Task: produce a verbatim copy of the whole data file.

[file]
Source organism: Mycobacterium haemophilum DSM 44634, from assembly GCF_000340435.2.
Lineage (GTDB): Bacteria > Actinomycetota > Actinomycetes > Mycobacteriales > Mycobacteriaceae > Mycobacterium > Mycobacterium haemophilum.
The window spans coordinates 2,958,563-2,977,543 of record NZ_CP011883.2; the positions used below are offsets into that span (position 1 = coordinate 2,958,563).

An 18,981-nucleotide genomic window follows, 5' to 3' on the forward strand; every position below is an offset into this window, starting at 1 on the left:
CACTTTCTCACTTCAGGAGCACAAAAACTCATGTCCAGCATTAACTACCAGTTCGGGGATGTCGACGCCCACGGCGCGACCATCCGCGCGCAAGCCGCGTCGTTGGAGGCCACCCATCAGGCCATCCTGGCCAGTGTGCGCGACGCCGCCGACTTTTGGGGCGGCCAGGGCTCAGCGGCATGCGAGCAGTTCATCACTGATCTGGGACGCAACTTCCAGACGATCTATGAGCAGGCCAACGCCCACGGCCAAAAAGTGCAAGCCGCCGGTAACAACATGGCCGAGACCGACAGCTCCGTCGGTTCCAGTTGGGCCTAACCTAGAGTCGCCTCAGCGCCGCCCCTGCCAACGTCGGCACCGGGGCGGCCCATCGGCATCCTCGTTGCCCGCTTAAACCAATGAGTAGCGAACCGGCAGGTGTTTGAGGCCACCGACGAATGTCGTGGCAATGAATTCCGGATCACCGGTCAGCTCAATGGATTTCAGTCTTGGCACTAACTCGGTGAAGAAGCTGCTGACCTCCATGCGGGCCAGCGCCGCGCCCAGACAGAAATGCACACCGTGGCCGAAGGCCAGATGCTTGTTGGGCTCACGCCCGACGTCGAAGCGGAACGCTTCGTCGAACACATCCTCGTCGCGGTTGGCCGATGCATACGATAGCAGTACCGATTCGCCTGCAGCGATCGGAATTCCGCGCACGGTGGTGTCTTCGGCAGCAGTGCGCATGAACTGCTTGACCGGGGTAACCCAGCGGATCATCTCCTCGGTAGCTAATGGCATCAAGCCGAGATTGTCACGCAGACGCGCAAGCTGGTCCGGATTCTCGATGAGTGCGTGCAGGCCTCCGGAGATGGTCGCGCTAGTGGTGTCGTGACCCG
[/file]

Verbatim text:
Source organism: Mycobacterium haemophilum DSM 44634, from assembly GCF_000340435.2.
Lineage (GTDB): Bacteria > Actinomycetota > Actinomycetes > Mycobacteriales > Mycobacteriaceae > Mycobacterium > Mycobacterium haemophilum.
The window spans coordinates 2,958,563-2,977,543 of record NZ_CP011883.2; the positions used below are offsets into that span (position 1 = coordinate 2,958,563).

An 18,981-nucleotide genomic window follows, 5' to 3' on the forward strand; every position below is an offset into this window, starting at 1 on the left:
CACTTTCTCACTTCAGGAGCACAAAAACTCATGTCCAGCATTAACTACCAGTTCGGGGATGTCGACGCCCACGGCGCGACCATCCGCGCGCAAGCCGCGTCGTTGGAGGCCACCCATCAGGCCATCCTGGCCAGTGTGCGCGACGCCGCCGACTTTTGGGGCGGCCAGGGCTCAGCGGCATGCGAGCAGTTCATCACTGATCTGGGACGCAACTTCCAGACGATCTATGAGCAGGCCAACGCCCACGGCCAAAAAGTGCAAGCCGCCGGTAACAACATGGCCGAGACCGACAGCTCCGTCGGTTCCAGTTGGGCCTAACCTAGAGTCGCCTCAGCGCCGCCCCTGCCAACGTCGGCACCGGGGCGGCCCATCGGCATCCTCGTTGCCCGCTTAAACCAATGAGTAGCGAACCGGCAGGTGTTTGAGGCCACCGACGAATGTCGTGGCAATGAATTCCGGATCACCGGTCAGCTCAATGGATTTCAGTCTTGGCACTAACTCGGTGAAGAAGCTGCTGACCTCCATGCGGGCCAGCGCCGCGCCCAGACAGAAATGCACACCGTGGCCGAAGGCCAGATGCTTGTTGGGCTCACGCCCGACGTCGAAGCGGAACGCTTCGTCGAACACATCCTCGTCGCGGTTGGCCGATGCATACGATAGCAGTACCGATTCGCCTGCAGCGATCGGAATTCCGCGCACGGTGGTGTCTTCGGCAGCAGTGCGCATGAACTGCTTGACCGGGGTAACCCAGCGGATCATCTCCTCGGTAGCTAATGGCATCAAGCCGAGATTGTCACGCAGACGCGCAAGCTGGTCCGGATTCTCGATGAGTGCGTGCAGGCCTCCGGAGATGGTCGCGCTAGTGGTGTCGTGACCCG